Lake Mead at Hoover Dam reaches lowest water level since its creation

Lake Mead has declined about 140 feet since 2000 and now sits at 37% of full capacity.

ByJoe Sutton and Kelly McCleary, CNN, CNNWire
Thursday, June 10, 2021
Lake Mead at the Hoover Dam reaches lowest water level ever
Lake Mead's water level sank to the lowest it's been since it began filling during construction of the Hoover Dam.

LAS VEGAS -- A crippling drought in the western US is dropping the water level at Lake Mead and the Hoover Dam to a historically low level, putting pressure on the region's drinking water supply and the dam's electric capacity.

On Thursday, Lake Mead's water level sank to the lowest it's been since it began filling during construction of the Hoover Dam, the Bureau of Reclamation told ABC News.

"Lake Mead will most likely hit elevation 1,071.61 (feet) on Thursday, June 10. That will match the previous lowest elevation on record since the 1930s," spokeswoman Patricia Aaron said.

Lake Mead and the Hoover Dam straddle the Arizona-Nevada state line along the Colorado River, about 35 miles southeast of Las Vegas. The river provides drinking water to Arizona, Nevada, and part of Mexico. The dam generates electricity for parts of Arizona, California and Nevada.

While the lake's water level reached a new low this week, it won't be the bottom. "We anticipate the elevation of Lake Mead to continue to decline until November 2021," Aaron said.

Parts of the West and the Intermountain West have been in near continual drought conditions for decades. The Intermountain West is the area between the Rocky Mountains and Cascade Mountains in the Pacific Northwest and the Sierra Nevada Mountains in California.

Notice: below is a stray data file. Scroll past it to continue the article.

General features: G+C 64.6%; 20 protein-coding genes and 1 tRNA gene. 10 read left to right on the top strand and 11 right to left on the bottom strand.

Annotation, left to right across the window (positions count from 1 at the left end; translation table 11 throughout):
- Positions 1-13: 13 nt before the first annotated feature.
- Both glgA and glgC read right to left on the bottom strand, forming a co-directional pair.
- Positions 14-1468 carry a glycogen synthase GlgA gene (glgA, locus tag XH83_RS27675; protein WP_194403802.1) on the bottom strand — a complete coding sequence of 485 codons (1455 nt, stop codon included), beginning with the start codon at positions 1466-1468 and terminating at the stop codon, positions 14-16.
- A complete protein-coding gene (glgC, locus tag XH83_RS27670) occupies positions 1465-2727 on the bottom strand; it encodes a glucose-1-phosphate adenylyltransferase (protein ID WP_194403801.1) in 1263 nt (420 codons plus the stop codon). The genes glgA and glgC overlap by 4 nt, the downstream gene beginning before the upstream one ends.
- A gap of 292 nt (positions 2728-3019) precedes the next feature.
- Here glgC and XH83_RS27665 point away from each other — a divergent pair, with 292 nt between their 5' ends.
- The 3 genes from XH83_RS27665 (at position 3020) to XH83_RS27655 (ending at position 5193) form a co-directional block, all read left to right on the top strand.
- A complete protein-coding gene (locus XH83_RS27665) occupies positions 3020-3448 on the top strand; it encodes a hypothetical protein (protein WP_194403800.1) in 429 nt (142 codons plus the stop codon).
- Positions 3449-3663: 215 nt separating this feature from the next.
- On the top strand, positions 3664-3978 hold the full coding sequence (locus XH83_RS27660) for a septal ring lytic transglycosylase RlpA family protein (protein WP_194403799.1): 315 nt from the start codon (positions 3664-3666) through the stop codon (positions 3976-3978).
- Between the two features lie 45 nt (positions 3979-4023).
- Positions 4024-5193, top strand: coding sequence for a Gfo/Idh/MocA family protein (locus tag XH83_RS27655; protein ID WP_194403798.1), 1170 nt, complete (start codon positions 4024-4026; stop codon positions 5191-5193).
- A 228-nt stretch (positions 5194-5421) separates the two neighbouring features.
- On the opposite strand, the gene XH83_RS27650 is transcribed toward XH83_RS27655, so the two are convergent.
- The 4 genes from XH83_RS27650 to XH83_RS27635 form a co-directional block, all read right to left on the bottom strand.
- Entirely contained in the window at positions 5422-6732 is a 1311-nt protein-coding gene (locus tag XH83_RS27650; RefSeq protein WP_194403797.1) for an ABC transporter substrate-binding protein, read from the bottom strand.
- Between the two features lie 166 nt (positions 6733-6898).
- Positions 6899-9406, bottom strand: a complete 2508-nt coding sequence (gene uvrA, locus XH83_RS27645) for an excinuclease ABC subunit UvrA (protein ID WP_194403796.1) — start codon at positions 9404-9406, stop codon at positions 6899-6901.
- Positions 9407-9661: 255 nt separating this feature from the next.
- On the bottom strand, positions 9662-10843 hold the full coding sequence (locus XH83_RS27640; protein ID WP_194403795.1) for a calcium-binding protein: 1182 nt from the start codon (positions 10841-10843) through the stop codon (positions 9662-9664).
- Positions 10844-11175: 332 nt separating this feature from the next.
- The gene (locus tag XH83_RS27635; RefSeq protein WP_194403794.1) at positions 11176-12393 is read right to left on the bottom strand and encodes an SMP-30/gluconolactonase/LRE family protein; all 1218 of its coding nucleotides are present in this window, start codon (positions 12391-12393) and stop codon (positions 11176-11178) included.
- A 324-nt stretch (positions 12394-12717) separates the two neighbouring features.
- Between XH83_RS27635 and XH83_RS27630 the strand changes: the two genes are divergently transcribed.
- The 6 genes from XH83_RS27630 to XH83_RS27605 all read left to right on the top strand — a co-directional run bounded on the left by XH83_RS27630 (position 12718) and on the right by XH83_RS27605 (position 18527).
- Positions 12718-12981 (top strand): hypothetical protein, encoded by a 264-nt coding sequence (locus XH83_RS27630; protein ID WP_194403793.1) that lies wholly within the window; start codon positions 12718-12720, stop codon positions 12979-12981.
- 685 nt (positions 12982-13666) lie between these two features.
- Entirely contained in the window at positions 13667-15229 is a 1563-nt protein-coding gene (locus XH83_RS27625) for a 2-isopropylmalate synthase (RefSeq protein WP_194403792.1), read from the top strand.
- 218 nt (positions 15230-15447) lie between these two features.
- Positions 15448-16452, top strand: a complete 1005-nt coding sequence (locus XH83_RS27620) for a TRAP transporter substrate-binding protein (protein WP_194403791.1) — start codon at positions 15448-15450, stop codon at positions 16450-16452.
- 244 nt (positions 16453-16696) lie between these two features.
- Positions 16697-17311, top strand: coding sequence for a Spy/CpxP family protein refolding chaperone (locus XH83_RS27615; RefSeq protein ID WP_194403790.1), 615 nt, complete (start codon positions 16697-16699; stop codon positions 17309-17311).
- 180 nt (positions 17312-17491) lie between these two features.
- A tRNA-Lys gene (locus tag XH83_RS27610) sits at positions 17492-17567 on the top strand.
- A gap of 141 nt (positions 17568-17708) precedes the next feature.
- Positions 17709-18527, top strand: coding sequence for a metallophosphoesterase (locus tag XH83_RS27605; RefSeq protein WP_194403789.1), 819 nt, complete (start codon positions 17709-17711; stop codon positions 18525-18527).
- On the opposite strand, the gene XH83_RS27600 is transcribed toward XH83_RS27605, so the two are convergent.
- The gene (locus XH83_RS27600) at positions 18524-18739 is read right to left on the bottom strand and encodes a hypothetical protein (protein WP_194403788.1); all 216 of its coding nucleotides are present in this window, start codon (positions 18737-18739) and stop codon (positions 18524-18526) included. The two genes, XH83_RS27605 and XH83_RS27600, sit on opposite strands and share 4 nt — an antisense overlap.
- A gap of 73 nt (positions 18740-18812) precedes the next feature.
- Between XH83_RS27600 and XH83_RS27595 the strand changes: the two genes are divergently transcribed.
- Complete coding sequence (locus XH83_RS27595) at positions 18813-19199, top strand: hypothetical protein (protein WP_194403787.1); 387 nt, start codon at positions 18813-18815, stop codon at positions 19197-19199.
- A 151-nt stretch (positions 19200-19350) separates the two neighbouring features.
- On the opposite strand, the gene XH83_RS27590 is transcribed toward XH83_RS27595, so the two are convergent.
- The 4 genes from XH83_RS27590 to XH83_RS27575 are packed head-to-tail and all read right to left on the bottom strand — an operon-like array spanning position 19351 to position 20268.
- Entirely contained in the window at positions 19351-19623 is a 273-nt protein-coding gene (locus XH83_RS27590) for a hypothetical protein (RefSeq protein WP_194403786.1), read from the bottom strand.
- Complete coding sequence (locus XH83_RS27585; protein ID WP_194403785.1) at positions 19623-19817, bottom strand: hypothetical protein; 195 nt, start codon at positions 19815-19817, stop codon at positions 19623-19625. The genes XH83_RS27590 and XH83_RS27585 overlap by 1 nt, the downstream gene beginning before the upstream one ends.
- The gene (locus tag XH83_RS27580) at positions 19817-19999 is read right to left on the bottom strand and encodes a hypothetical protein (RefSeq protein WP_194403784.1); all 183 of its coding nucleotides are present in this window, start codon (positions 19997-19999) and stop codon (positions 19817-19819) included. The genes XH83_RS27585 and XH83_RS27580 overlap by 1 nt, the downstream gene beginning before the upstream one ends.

"Some years are better than others and not in all places at all times, but the region has never fully recovered with enough rainfall and snowfall to erase the deficit," CNN meteorologist Brandon Miller said.

U.S. Drought Monitor data shows more than a quarter of California is now classified in the worst category, Exceptional Drought.

Miller described the drought as a "vicious cycle" in which dry land leads to less evaporation, which leads to fewer clouds and more sun, which equals more heat and evaporation.

"Climate change is clearly playing a role, as recent years have all been among the hottest in history. The warmer temperatures are driving that vicious cycle, and making it harder for normal or even above-average rainfall years to make a dent in the drought," Miller said. "When one or two below-average rainfall/snowfall years occur, as we have just seen, the results are disastrous."

As the water in Lake Mead drops, so does the dam's electrical output. Hoover Dam usually produces about 2,074 megawatts, according to the Western Area Power Administration. That's about enough electricity for nearly 8 million people. Tuesday's capacity is 1,567 megawatts, a drop of about 25%.

"Every foot of lake level decline means about 6 (megawatt) of lost capacity," Aaron said.

With no relief in sight, officials are planning for another unprecedented declaration in August, which is when operating conditions are set for the following year. It's likely a Level 1 Shortage Condition will be declared for 2022 for Lake Mead, Aaron said, meaning surrounding states will have to implement water-saving measures.

Arizona Department of Water Resources Director Tom Buschatzke said the planned drop in water coming from Lake Mead next year will be "painful," but the department is already working on contingency plans.

"While we may have less water coming to Arizona from the Colorado River in 2022, Arizona's water managers and suppliers have been taking measures to prepare and will continue to work to ensure the river remains stable for generations to come," Buschatzke said.

CNN has reached out to the Nevada Department of Conservation and Natural Resources about its planning for future water needs.

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